Living with HIV
- Phillip Wiles' story of strength and endurance
September 4, 1999
Phillip Wiles is like many young men; clean cut, athletic with a winning smile. He could be anybody's son, brother, boyfriend. Phillip Wiles is HIV positive.
He had a "normal" childhood in a "normal" neighbourhood--West Ruimveldt, went to church, played games like any other child. He was above average in school and went on to St Stanislaus College. He took a job as a clerk at a major bottling company, but he started to drink and use drugs and could not keep his position. He joined the police force and after that began a job repairing refrigerators. He was, like many young men, unsure of his vocation.
1994 saw Phillip working steadily, going to church and with a steady girlfriend. Late in the year he woke up one morning feeling sick; with vomiting and diarrhoea. He went to the doctor who diagnosed malaria. He felt better but soon after the symptoms returned and it was found this time he had typhoid. His condition persisted. He had heard a rumour that the father of his girlfriend's child had the "AIDS thing". He decided to take the test.
Describing his reaction to the positive test Phillip says: "Time froze and it was so shocking that I could not register any feelings." In fact, he said, he began to laugh. Right away he began having suicidal feelings. He called his job and said he would not be returning. He went to have a drink to drown his sorrows.
When he told his mother, for whom he is the only child, she "took it hard" and cried along with his stepfather. She was scared at first. He called his girlfriend and informed her of his condition. She was to die two years later.
There then began a two-year period of depression and denial. He started to use drugs again and would not go home for weeks. He got the impression that his family was pulling away from him when in fact it was his own self-imposed isolation.
Meanwhile, his mother had started counselling and eventually persuaded Phillip to enter a drug rehabilitation programme organised by the Salvation Army. He also received help from Lifeline Counselling Services to deal with his HIV status. He jokes that he has two diseases because he considers drug dependence to be one.
He remembers the first time he experienced discrimination. "I went to a friend's house to eat dinner and after the meal I saw them put my fork and plate in a rubbish bag for them to throw away." He laughs and says that now the same family asks him to cook for them!
He decided to do volunteer AIDS education with Lifeline, talking at schools and churches about HIV. But this was not without risks. Once as he was entering a mini-bus, a passenger who had been in the audience at one of his addresses identified him as the "AIDS man" and asked the conductor to remove Phillip from the bus. The conductor called him gay, verbally abused him and threatened him with a crowbar.
He has also visited friends who were evicted from their houses by their families and were living in dog houses.
There are many myths associated with HIV/AIDS, the first being that it is a gay disease, but since 1987 reported cases have included 371 females out of a total of 1,045 and the percentage of females infected is rising which shows that the epidemic is now part of the heterosexual population.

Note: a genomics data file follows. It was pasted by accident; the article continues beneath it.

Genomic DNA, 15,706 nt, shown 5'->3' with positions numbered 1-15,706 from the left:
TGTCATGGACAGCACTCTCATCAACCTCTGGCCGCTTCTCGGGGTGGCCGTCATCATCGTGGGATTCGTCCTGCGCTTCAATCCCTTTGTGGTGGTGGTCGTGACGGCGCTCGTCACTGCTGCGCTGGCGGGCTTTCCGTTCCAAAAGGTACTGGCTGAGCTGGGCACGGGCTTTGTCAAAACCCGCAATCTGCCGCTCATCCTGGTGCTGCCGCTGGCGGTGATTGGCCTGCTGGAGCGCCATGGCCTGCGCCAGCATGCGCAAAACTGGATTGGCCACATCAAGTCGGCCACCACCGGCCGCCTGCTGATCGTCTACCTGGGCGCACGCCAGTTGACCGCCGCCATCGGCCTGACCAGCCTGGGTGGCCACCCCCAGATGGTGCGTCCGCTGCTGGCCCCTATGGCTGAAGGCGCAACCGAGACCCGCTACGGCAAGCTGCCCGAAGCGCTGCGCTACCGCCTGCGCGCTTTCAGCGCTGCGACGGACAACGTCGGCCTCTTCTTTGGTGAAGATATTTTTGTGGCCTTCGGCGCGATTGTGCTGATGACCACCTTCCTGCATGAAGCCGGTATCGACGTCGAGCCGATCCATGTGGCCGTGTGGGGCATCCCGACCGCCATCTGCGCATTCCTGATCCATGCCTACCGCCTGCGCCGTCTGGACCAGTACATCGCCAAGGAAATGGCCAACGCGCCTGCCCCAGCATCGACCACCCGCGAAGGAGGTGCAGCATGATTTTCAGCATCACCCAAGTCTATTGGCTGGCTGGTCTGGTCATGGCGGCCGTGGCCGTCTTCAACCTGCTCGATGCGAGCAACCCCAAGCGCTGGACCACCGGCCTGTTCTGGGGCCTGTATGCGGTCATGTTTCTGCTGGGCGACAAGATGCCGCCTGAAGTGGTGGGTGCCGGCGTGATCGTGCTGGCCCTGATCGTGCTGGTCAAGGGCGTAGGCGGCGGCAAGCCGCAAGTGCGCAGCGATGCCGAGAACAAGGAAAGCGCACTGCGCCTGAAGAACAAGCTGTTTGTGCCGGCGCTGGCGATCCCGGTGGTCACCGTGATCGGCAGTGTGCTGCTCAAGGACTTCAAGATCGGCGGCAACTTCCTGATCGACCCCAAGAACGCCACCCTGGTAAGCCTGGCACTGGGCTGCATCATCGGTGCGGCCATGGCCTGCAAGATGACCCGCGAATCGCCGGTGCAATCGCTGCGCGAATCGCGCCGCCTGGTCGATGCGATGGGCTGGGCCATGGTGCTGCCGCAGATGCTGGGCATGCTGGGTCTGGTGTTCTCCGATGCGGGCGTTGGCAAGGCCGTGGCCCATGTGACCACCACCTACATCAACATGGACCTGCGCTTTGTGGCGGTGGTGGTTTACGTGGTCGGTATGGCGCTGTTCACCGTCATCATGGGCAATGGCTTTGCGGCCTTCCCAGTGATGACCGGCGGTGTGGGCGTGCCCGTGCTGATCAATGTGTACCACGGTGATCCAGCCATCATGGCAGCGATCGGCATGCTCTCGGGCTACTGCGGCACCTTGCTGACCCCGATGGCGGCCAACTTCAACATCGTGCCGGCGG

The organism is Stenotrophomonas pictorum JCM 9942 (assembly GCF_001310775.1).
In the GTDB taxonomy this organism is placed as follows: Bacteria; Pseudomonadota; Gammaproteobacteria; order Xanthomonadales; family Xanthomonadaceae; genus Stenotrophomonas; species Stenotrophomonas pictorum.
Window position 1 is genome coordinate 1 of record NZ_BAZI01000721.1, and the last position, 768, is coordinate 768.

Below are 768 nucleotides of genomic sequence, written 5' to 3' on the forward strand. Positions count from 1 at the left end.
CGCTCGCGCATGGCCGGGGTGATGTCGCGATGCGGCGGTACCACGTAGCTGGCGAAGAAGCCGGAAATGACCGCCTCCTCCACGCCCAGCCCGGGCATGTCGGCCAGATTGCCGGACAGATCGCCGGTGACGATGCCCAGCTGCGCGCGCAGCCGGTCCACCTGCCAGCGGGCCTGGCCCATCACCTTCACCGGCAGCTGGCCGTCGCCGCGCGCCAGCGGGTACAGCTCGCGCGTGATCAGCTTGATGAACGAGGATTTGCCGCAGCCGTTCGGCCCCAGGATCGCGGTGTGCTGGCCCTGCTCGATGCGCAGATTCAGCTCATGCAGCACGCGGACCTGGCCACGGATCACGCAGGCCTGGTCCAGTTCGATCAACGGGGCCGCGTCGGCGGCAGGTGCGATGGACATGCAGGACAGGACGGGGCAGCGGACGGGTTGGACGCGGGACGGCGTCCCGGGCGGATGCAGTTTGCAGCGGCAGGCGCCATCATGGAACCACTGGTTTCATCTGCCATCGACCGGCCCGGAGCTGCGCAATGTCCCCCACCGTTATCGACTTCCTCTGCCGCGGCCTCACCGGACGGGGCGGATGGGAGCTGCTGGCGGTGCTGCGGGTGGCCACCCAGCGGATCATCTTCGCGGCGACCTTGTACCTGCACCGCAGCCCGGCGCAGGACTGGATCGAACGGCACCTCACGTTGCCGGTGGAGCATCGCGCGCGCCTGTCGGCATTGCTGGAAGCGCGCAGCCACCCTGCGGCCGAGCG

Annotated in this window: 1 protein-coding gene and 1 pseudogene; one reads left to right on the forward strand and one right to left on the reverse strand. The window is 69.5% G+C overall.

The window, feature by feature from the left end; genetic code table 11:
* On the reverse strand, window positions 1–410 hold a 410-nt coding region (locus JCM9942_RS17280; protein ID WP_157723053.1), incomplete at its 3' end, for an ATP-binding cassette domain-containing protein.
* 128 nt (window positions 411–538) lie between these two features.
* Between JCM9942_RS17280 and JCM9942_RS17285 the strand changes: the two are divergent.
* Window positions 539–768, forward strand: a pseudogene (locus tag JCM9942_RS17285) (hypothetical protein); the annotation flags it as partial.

The second is that HIV can be passed on through casual association such as shaking hands or even being in the same room. The Human Immuno Deficiency Virus (HIV) is very fragile. It cannot survive outside the human body. This means that it can only be transferred by what the doctors call "exchange of bodily fluids."
"I went to a friend's house to eat dinner and after the meal I saw them put my fork and plate in a rubbish bag for them to throw away."
HIV is not AIDS. HIV is the virus that causes AIDS and creates a condition that degrades the body's immune system making it susceptible to infections. This disarming of the immune system varies widely from person to person. People are living perfectly healthy lives for many years after infection. It is important to eat well, exercise and to avoid stress.
It is only after the immune system has been so denigrated that it can no longer fight disease that a person develops Acquired Immune Deficiency Syndrome (AIDS). They do not in fact die of AIDS, but rather of one or more opportunistic diseases that they can no longer fight off.
Wiles' work with HIV/AIDS education has had unexpected but happy consequences. Recently he was talking to some school children and when he disclosed his condition they held onto him genuinely concerned. When he thinks about his status there is some sadness.
"I find myself in a battle to do things quickly," he said, not knowing what the future might bring. He feels a sense of loss; as a young man he always believed that his role should be to benefit man. But he realises, "I can do more now than I would have been able to do." He mentions that he is available to any organization to help promote awareness and educate people about the disease. He believes that the government's programme is well organized "on paper" and approves of its decision to involve NGOs but that there should be more emphasis on helping persons who are HIV positive to live with the condition including the supply of drugs.
His message to those fortunate not to be infected is simple and universal. Protect yourself. To those who are already infected he urges them not to hide their condition. It creates a negative environment. He has found that people's reactions have on the whole been ones of kindness and caring.
There is life after being tested HIV positive, Phillip says, and talking with him it seems as if he is stronger and wiser beyond his years because of his condition. As he says "I am HIV positive and I am positive about that."
A © page from: Guyana: Land of Six Peoples